If you haven’t heard, Three Square Market, a Wisconsin company that makes self-service cafeteria kiosks, started implanting tiny microchips in its employees.
I know, it sounds like science fiction. But it’s true — the company even had an odd ceremony where they invited a tattoo artist to insert the rice-sized radio-frequency ID microchips in its workforce on August 1.
And it’s sparked a big debate here at Banyan Hill Publishing. Among our editors — and among you, our readers.
See, some of us — such as our tech expert Paul Mampilly — believe that getting a microchip implanted could make life incredibly convenient. As Paul wrote: “In the end, convenience, cost and a better life always win out.”
And there’s something to that. After all, 50 of the 80 employees at Three Square Market jumped at the chance get the $300 microchip inserted in the webbing between their thumbs and forefingers.
Now they can leave their ID cards, their wallets and even their passwords at home. The microchip will take care of it all — with just the wave of a hand.
Sounds useful, right?
The employees certainly think so. In fact, most of those interviewed have brushed off privacy concerns, saying it’s exciting and “cool” to be at the forefront of new technological breakthroughs.
But that brings me to the other side of the debate: Should privacy be more of a concern here?
Is this one more step toward a surveillance state? How much can hackers, or your company — or even the government — access if they decide they want to dig into your data?
That’s the big issue at the forefront of privacy expert Ted Bauman’s mind. As Ted wrote: “We live in a society where an increasingly unaccountable corporate-government elite gets away with pretty much whatever it can … That’s why I’m not getting a microchip.”
I know this debate is at the forefront of a lot of your minds too.
We’ve gotten dozens of messages over the past month about the merits of convenience versus privacy. (A big thanks to all who continue to write in, by the way. I always find your thoughts insightful.)
Here are a handful of notes you’ve sent us addressing the pros and cons of getting “chipped.” It’s worth noting that most of you are worried about your privacy…
Readers Worried About Privacy:
Tom W. writes: “Loss of privacy eventually equals loss of freedom”
Adrian M. writes: “Have you heard chipped credit cards in your wallet or purse can be read by a passerby with a reading device? Now you are willing to give these thieves access to all of your information for convenience? I own a special wallet to block these thieves from gaining access to my credit/bank card account information. How do you plan to block them from reading the chip in your body?”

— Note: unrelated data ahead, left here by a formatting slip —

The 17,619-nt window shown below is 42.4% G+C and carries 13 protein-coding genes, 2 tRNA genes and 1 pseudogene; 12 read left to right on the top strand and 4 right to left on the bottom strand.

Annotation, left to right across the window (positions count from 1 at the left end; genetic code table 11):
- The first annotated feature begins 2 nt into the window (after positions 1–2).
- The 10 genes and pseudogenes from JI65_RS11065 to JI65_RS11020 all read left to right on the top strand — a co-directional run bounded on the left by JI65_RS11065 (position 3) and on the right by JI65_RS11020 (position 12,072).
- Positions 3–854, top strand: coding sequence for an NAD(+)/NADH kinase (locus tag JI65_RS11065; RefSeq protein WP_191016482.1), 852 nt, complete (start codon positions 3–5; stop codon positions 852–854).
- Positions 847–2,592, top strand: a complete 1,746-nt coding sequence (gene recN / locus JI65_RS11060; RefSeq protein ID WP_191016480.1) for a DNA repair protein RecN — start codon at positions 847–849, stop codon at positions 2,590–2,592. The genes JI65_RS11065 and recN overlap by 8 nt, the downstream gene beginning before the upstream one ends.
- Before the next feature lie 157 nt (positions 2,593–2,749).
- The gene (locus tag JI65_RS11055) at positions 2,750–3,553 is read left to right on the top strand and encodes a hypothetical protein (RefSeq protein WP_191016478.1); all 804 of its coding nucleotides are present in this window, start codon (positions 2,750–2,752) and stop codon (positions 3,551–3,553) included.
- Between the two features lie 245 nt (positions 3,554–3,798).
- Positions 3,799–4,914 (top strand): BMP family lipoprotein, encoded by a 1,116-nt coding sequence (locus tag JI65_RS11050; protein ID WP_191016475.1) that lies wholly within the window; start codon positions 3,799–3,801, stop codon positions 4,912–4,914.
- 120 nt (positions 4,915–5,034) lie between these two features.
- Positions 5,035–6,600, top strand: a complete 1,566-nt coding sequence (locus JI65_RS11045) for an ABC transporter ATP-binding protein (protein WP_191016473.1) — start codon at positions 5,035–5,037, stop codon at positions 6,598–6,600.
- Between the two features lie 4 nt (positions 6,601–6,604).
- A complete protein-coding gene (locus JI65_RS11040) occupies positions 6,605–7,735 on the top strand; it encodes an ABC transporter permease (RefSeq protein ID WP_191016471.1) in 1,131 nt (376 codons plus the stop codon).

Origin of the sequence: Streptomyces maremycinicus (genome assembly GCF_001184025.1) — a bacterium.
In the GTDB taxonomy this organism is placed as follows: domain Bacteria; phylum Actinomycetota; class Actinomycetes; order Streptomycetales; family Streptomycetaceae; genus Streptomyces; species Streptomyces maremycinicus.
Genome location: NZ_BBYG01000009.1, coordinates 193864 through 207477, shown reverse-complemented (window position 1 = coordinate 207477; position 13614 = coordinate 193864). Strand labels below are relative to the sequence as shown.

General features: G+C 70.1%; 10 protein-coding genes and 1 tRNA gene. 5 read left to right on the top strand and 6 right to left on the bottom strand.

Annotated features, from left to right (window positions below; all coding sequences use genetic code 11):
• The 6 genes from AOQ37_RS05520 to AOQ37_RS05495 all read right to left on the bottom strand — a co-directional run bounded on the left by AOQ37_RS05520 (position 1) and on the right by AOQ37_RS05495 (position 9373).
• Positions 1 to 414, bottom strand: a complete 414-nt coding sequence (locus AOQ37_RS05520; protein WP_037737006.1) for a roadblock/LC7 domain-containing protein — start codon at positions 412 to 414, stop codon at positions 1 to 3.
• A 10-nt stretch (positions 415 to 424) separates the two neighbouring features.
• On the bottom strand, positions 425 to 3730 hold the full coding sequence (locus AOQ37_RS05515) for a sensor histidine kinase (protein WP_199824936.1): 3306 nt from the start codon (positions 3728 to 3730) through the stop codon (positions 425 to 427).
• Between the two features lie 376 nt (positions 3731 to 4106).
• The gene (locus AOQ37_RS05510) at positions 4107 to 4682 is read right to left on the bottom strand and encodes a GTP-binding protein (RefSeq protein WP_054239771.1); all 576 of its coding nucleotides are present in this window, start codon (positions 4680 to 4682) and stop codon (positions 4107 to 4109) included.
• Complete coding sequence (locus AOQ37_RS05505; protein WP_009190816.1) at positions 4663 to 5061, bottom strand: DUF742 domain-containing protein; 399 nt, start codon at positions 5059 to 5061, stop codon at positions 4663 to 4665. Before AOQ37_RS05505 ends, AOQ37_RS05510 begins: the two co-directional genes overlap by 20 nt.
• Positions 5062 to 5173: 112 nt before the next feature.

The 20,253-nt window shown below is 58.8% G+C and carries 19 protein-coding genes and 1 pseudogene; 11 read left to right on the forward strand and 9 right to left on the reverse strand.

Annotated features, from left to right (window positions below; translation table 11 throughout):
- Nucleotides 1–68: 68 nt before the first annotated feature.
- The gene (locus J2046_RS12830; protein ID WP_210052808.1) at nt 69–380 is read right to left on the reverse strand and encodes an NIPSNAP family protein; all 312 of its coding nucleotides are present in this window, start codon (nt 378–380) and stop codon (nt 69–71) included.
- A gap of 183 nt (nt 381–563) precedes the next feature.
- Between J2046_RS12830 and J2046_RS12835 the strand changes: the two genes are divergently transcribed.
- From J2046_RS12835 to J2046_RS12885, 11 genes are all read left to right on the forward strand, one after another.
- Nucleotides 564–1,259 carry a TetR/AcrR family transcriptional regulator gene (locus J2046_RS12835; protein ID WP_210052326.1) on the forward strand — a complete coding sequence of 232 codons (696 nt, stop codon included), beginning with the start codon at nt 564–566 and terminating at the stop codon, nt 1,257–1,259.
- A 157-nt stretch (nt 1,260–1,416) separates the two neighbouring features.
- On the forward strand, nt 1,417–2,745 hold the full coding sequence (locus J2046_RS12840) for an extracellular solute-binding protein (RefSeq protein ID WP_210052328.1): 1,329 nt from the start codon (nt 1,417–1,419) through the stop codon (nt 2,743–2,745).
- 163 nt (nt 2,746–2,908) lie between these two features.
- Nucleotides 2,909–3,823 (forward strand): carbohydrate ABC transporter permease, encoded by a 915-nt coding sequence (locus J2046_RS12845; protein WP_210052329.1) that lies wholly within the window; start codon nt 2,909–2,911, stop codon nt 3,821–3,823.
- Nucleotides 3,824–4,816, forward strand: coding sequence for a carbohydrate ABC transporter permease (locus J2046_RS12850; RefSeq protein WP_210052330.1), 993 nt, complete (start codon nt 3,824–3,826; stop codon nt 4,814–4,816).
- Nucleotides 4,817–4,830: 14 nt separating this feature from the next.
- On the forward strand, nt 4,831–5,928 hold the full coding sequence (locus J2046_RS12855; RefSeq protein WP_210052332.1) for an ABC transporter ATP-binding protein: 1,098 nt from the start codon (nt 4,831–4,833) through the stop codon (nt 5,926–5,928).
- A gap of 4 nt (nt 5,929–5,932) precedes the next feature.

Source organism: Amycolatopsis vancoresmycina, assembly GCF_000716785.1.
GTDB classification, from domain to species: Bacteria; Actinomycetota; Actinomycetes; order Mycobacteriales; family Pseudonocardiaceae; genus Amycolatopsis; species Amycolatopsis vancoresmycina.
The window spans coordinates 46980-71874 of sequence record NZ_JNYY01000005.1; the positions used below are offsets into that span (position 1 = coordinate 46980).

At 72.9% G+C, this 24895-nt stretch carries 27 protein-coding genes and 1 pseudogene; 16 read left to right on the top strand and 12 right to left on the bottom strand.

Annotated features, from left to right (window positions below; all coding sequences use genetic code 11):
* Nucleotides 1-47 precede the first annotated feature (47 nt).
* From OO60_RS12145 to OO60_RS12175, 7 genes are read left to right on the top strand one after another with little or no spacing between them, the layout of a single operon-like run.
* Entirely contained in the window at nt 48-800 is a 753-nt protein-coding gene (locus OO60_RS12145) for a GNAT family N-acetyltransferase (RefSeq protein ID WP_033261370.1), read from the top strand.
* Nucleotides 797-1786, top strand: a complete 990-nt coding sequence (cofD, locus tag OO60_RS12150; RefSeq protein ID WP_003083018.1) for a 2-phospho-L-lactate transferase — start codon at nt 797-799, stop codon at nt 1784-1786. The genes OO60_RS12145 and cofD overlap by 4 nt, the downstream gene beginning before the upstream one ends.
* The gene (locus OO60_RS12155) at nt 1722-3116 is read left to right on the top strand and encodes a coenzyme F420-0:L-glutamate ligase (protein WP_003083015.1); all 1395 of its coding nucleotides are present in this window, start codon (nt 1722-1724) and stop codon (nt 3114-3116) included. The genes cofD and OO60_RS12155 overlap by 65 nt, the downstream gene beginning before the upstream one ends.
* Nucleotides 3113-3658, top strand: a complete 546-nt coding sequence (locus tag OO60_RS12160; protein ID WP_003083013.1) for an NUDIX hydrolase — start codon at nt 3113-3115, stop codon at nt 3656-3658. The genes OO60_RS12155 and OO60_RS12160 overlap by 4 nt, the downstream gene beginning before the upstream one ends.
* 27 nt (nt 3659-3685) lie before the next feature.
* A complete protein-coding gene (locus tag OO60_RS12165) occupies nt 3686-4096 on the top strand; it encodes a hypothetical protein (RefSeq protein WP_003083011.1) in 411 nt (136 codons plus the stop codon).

Rich L. writes: “I’d equate implanting an ID chip of the type used to track pets as being as foolhardy as keeping your financial data on a computer without a password. Fortunately, in the future, this will not be the case. Any manufacturer worth his salt will realize that such a chip is much too Orwellian to attract many takers.”
Chuck H. writes: “I couldn’t care less as long as they don’t make it mandatory.”
Joe F. writes: “I agree that it is scary. But the point where we should have been scared should have been back in the ‘30s when they issued us all Social Security cards — and our privacy has gone downhill ever since. Anyone who thinks that they live in a ‘free country’ hasn’t been paying attention. I do not endorse getting chipped either, but Paul is right: In the end we will have it, and there is no denying that it will be convenient.”
Readers Excited About the Convenience:
Ben C. writes: “The best use I could see for this technology is medical records for high-risk patients. Imagine having an emergency, going into the emergency room, and the doctor instantly knowing what conditions you have and medications you’re on, even if you can’t answer questions. That could be a lifesaver, literally.”
Henry M. writes: “I would like a single chip to include my driver’s license, medical history, medications, debit and credit card accounts, insurance cards, gun permit, passport, and voter registration — as well as locally programmable features (key card access to secure facilities, etc.). It should also have a feature that allows the user to download totals of all expenses from all sources, provide reminders to take medicines, a calendar feature, and a digital signature. We have put a man on the moon and placed a space probe on a comet. We can figure the security for this and stay ahead of the hackers. Great idea.”
So what do you think? Do you see the benefits in employees — or anyone, really — getting chipped? Or is the convenience overshadowed by the many possible risks?
Which side of the debate do you fall on?
Please keep your thoughts coming! You can always reach us at [email protected]